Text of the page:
June 2, 2006

"Is it petty and mean for a dear friend to pull such a woman aside and explain that today, at this moment, she is a blight on the scenery?"

Robin Givhan thinks you're fat. Don't be wearing those leggings, that shrug, or those low-rise pants. And you can lose all that disgusting weight and you still shouldn't wear flip-flops. I don't care how young you are or how cute your feet are. No one gets to wear flip-flops. Thwackety-thwack, thwackety-thwack, thwackety-thwack, thwackety-thwack, thwackety-thwack, thwackety-thwack. Robin does not want you walking anywhere near her in those filthy things.

And what's this thing of men carrying around towels? "The subtext of the sweat rag seems to be that vigorous perspiring is a sign of manliness. Thus a fellow who carries thick, absorbent terry cloth to mop up his sweat must be drowning in testosterone." They are so, so, so very wrong, and Robin's had enough. Get your act together, guys. It's summer. Deal with it. Discreetly.


Doug Sundseth said...

"It's summer. Deal with it. Discreetly."

Absolutely. Wear shorts.


tiggeril said...

Robin can bite me.

Except about the leggings thing. I hate leggings.

Balfegor said...

And what's this thing of men carrying around towels?

Douglas Adams.

Ann Althouse said...

Shorts aren't discreet. They're flagrant. Do you have a full-length mirror? Do you understand what Robin means by "tough self-love"? I think not.

tiggeril said...

Do people still carry handkerchiefs? My dad does, but that's all I know of.

I keep one of those minipacks of kleenex handy, personally- much better if you wear makeup as you don't have to worry about staining the handkerchief.

Handkerchief handkerchief handkerchief.

shake-and-bake said...

What the hell is a shrug?

HalfCentTriChic said...

A shrug is a short sweater, generally worn to hit just under the chest.


shake-and-bake said...

Ah. Thanks.

Balfegor said...

Do people still carry handkerchiefs? My dad does, but that's all I know of.

I do. Most of the time.

RogerA said...

Is the low rise, bare midriff a thing of the past (he asks hopefully?). I never understood why some percentage of the women in this country preferred to look like the michelin man in public. And I second the point about flip flops in the workplace. (I guess old fa*tdom has finally come to me)

shake-and-bake said...

Do you understand what Robin means by "tough self-love"?

I know "tough self-love". "Tough self-love" is a friend of mine. Appraising myself in the mirror is no "tough self-love".

Coco said...

RogerA - I'm young (relatively) and I've been railing against flip-flops for years. Actually, all open-toed shoes... I simply don't want to see any of my co-workers' toes.

Richard Dolan said...

Alas, this thread is for the 20-something (OK, perhaps also for the 30-something) set.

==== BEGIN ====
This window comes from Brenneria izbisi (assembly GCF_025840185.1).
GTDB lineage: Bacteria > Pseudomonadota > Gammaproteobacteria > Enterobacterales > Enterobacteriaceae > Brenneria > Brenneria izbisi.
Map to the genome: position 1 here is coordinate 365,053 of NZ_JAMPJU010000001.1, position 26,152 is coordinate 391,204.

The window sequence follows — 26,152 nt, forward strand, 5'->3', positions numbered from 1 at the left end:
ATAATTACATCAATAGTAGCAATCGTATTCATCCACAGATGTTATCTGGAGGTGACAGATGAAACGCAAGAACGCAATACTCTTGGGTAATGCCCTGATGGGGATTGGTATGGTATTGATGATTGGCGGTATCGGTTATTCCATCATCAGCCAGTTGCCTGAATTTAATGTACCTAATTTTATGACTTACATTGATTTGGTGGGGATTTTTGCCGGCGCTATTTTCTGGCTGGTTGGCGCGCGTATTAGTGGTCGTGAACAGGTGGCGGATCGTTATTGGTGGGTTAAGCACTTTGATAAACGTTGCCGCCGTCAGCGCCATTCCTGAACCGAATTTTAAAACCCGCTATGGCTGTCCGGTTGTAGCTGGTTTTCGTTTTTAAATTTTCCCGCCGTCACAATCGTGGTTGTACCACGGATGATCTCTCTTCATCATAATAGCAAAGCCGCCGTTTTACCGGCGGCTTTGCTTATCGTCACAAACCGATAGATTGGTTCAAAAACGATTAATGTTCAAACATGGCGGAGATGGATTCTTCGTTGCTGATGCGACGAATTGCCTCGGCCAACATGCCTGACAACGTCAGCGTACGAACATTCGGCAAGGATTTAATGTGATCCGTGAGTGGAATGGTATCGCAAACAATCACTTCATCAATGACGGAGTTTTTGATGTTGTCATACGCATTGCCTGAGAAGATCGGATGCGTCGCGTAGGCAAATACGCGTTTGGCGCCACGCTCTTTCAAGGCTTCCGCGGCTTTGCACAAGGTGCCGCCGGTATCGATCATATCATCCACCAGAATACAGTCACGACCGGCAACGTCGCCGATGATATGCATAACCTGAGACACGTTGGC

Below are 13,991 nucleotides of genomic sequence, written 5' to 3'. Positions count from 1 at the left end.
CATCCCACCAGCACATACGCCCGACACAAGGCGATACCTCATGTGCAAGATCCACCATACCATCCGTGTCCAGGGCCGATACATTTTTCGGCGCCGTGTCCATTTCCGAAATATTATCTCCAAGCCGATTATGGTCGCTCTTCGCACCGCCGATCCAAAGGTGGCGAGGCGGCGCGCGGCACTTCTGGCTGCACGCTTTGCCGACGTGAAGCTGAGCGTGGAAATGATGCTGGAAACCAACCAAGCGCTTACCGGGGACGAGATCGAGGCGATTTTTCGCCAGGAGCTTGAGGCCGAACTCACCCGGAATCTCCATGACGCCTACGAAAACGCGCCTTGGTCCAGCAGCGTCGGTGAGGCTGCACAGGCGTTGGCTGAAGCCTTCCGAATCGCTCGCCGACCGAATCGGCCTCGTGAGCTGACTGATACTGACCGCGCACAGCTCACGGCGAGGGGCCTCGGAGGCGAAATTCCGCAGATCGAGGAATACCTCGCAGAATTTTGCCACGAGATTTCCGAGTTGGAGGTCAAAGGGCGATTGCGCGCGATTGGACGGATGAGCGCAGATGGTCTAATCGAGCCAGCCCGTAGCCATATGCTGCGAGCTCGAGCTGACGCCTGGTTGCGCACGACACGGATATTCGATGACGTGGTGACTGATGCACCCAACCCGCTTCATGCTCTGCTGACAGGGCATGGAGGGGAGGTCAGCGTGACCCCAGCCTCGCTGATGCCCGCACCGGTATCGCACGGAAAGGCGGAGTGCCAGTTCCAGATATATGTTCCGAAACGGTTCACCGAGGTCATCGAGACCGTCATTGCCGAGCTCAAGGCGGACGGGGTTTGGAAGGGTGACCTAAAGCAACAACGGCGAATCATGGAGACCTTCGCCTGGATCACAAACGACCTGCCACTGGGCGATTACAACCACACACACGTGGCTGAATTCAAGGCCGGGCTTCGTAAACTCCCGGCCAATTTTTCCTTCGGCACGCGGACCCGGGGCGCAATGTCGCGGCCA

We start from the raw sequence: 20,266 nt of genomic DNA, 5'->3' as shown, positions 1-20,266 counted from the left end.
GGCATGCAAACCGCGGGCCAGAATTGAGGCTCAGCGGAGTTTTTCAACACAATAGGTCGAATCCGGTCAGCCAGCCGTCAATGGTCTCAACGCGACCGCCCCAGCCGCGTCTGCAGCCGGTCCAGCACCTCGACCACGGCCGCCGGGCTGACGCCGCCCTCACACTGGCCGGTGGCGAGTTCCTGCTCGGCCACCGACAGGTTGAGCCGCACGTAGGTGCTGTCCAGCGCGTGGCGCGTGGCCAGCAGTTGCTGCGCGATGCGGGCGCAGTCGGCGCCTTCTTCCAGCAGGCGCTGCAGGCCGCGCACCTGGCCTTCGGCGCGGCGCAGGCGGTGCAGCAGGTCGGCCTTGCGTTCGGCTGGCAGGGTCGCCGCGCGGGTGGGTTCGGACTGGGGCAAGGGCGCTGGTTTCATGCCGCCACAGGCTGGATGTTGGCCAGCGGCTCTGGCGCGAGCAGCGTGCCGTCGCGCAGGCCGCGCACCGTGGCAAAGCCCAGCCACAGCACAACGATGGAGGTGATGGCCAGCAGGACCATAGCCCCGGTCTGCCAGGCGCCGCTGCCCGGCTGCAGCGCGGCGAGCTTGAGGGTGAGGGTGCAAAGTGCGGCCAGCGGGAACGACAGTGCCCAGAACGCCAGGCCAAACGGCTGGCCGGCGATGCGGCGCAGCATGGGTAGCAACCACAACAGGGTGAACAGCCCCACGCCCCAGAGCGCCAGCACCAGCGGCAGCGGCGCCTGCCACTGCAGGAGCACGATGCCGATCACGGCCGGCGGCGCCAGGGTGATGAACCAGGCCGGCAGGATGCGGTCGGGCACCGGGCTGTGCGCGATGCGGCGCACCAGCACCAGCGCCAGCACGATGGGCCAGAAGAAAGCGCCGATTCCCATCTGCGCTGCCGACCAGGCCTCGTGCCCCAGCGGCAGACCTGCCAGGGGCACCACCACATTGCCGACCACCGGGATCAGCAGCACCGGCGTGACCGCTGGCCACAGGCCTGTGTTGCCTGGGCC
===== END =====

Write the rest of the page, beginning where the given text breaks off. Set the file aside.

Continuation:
Flip flops at the White House (as some team from Northwestern did last year, according to Ms. Givhan)? A towel on one's head? In public?

Oh, please. On some matters, it seems that that entire generation is just a hopelessly lost cause.

Troy said...

Many of us have way too much self-confidence. The amount of jiggle in low-rise pants and high rise t-shirts is epidemic out here in SoCal. The phrase "She looks like 10 lbs. of sugar in a 5 lb. bag" always comes to mind.

I agree with flip-flops not being acceptable in the workplace, but then I'm tough on my own feet and my fish-belly white legs and try not to tyrranize my neighbors with reflection. (My legs have a certain amount of heiligenschein in the mornings).

Joan said...

Robin can be irritating some times, but she was dead-on in this column. She's not against flip-flops for everything, she's against flip-flops for the office, and she's right. And the whole leggings-under-skirts fad must be killed before it can come to anything. It's too hideous.

My kids wear shorts all the time. I don't. I somehow got out of the habit of it over the past few years. I'd much rather wear a skirt.

reader_iam said...

So often women embrace a trend that is by all measures unflattering on them -- low-rise trousers, shrugs, miniskirts -- and yet they still strut proudly along the street, head held high, shoulders back.

Well, the NERVE!!

Is it petty and mean for a dear friend to pull such a woman aside and explain that today, at this moment, she is a blight on the scenery?

When you put it that way, the answer is "absolutely yes."

I myself won't wear leggings because, in fact, they do not work on me. But that's my choice.

I think people should mind their own business. With rare exceptions, they have necks that swivel: Just look the other way, if it bothers you so much.

reader_iam said...

I guess part of my irritation here (apart from disliking Robin Givhan's whole brand of snark-smarm journalism) is that, if you think about it, leggings are ALSO very unattractive on very skinny, or, at least, skinny-legged women. But of course she doesn't mention that. And wouldn't.

That's our Robin for you.

Eli Blake said...

Why do people make such a big deal about what other people are doing? I just never understood that. Sure, everyone has their preferences, but if you aren't married to or otherwise directly interested in what someone else looks like, then why complain about it? As for the towel thing, I've never done that but again, so what? If a woman thinks its a turn off, then guess what-- she won't go out with that guy! And if he keeps getting turned down, maybe he will figure it out for himself, or else he won't add his genes to the next generation. Novel concept, I know.